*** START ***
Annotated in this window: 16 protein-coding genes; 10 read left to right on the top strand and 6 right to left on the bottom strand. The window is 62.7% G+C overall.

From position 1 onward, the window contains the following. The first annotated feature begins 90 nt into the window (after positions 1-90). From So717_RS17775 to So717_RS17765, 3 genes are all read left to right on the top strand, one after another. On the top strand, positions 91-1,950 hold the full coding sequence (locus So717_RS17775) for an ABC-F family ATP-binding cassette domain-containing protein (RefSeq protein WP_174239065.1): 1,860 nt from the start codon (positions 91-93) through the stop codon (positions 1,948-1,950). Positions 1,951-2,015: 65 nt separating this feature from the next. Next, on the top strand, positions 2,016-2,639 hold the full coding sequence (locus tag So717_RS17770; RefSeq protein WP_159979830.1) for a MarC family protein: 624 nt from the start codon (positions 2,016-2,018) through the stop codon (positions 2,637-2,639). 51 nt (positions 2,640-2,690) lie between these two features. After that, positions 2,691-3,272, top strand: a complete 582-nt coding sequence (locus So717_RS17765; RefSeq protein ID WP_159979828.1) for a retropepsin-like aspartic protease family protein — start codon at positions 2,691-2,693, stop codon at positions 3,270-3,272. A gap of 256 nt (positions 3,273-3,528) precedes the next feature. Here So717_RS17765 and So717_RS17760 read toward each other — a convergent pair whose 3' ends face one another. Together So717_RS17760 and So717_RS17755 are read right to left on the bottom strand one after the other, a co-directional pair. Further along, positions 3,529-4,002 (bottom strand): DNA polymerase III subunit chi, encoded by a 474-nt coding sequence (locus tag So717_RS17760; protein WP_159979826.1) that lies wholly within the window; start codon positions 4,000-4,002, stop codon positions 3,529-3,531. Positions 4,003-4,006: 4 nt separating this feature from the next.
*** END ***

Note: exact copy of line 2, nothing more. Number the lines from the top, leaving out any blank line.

From position 1 onward, the window contains the following. The first annotated feature begins 90 nt into the window (after positions 1-90). From So717_RS17775 to So717_RS17765, 3 genes are all read left to right on the top strand, one after another. On the top strand, positions 91-1,950 hold the full coding sequence (locus So717_RS17775) for an ABC-F family ATP-binding cassette domain-containing protein (RefSeq protein WP_174239065.1): 1,860 nt from the start codon (positions 91-93) through the stop codon (positions 1,948-1,950). Positions 1,951-2,015: 65 nt separating this feature from the next. Next, on the top strand, positions 2,016-2,639 hold the full coding sequence (locus tag So717_RS17770; RefSeq protein WP_159979830.1) for a MarC family protein: 624 nt from the start codon (positions 2,016-2,018) through the stop codon (positions 2,637-2,639). 51 nt (positions 2,640-2,690) lie between these two features. After that, positions 2,691-3,272, top strand: a complete 582-nt coding sequence (locus So717_RS17765; RefSeq protein ID WP_159979828.1) for a retropepsin-like aspartic protease family protein — start codon at positions 2,691-2,693, stop codon at positions 3,270-3,272. A gap of 256 nt (positions 3,273-3,528) precedes the next feature. Here So717_RS17765 and So717_RS17760 read toward each other — a convergent pair whose 3' ends face one another. Together So717_RS17760 and So717_RS17755 are read right to left on the bottom strand one after the other, a co-directional pair. Further along, positions 3,529-4,002 (bottom strand): DNA polymerase III subunit chi, encoded by a 474-nt coding sequence (locus tag So717_RS17760; protein WP_159979826.1) that lies wholly within the window; start codon positions 4,000-4,002, stop codon positions 3,529-3,531. Positions 4,003-4,006: 4 nt separating this feature from the next.